Anytime that you are investing in the Forex market, you are going into the Market blind. You don't know what point of the investing trend you are entering in at. You might be investing in a Forex stock just before the trend changes. Smart investing means you need to protect your trading float and set up a stop loss. This needs to be done before you enter a trade, so that there is no room for error, or last minute indecision. A stop loss is simply a predefined point at which you exit the stock.
Effectively, it's like drawing a line in the sand underneath the share price, saying, "If the share price falls below this line, then the stock hasn't done what I thought it was going to do, and I'll exit the position."
This allows you to protect your investing trading plan, because it cuts your losses short, and guards against an all too human tendency to want to believe you must be right.
95% of investing in an entry Forex position means you are expecting to profit from the trade. If, however, the share-investing price goes against you, you might feel the need to justify why you bought the stock by holding onto it until it turns a profit. You might have heard the idea that all big investing losses once started as small losses. Well, while the share price continues to go in the wrong direction, those losses grow in lockstep. This is why you need to have a stop loss in place — it's like having an ejector seat that tells you when to abort the mission.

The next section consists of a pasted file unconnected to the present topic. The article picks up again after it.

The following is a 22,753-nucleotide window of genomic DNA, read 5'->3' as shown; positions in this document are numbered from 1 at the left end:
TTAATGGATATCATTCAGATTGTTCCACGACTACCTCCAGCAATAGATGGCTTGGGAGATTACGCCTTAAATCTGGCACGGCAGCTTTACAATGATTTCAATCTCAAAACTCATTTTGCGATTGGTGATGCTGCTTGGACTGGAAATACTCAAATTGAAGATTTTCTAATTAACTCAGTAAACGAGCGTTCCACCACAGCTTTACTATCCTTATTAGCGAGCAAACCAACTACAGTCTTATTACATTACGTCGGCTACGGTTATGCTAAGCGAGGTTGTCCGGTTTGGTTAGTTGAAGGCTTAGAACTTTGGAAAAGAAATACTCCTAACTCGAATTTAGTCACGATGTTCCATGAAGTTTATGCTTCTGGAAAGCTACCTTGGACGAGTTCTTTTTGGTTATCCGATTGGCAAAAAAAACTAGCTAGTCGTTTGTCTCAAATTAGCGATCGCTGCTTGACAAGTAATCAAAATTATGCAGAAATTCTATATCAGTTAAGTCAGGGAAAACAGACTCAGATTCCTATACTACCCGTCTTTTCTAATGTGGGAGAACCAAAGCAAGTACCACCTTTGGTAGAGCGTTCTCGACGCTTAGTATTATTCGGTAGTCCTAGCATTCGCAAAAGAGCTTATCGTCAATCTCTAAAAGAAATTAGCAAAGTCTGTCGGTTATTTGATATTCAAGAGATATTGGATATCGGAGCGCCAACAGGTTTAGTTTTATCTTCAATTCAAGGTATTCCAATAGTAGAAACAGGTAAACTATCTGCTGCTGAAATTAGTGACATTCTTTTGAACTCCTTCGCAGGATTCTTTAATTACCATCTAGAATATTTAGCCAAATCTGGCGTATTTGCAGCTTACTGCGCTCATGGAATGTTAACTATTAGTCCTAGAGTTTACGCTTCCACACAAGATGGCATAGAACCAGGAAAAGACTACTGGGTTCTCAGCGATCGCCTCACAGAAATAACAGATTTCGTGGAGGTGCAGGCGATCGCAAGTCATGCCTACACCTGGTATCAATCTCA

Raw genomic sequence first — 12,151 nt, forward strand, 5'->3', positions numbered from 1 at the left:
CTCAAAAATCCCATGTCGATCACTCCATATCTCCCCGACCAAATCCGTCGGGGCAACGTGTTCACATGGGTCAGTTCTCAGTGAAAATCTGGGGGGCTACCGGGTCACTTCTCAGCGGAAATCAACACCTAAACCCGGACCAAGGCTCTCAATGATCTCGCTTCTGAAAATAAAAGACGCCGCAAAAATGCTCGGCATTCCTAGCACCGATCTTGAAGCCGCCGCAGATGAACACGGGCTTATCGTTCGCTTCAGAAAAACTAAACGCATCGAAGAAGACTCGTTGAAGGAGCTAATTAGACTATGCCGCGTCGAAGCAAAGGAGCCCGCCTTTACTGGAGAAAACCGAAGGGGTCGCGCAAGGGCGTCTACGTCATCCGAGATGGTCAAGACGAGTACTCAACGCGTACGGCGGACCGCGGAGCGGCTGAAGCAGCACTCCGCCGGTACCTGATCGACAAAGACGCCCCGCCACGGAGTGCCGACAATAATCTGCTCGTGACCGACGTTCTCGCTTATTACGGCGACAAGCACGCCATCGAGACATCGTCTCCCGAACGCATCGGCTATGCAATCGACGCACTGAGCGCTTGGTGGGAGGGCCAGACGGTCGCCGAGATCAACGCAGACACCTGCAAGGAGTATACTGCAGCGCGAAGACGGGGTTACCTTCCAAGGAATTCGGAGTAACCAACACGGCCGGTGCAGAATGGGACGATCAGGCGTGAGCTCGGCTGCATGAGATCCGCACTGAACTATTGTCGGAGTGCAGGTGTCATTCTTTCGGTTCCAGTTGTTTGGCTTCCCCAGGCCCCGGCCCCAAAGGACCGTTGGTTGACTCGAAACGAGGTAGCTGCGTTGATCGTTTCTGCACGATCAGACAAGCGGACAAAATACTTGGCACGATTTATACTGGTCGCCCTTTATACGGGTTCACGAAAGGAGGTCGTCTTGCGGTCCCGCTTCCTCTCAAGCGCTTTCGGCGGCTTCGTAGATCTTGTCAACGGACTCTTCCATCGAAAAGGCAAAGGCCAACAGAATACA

One of the most common question I'm asked when traders are introduced to a stop loss is "How wide should I set my stop?"
In other words, how much room should I give the stock to move? There are no definitive answers to this question because it depends on what time frame you're investing in. If you're a shorter-term investing trader, you're going to have a stop loss that's set closer to the share price. If you're a longer-term investing trader, you'll give the share price a little bit more room to move and set your stop loss lower.
Once you've identified what time frame you're looking at trading, you need to be able to remove the normal market noise (volatility) in that particular time frame. You don't want to have to close out of an investing position just because a share price moved a little bit due to its normal trading volatility.
In fact, there are some serious drawbacks to setting tight stops.
First, you'll decrease the reliability of your system because you get stopped out more often.
Second, and probably a little bit more importantly, you dramatically increase your transaction costs, because you're trading transaction costs make up a major proportion of your business expenses.
To give yourself a fighting chance, you want to trade a system that doesn't chew through excessive brokerage fees. This is one of the major reasons I steer my clients into developing a trading system that runs over a slightly longer time frame. With the correct system in place, and your investing risk minimized, you are well positioned to maximize your trading profits.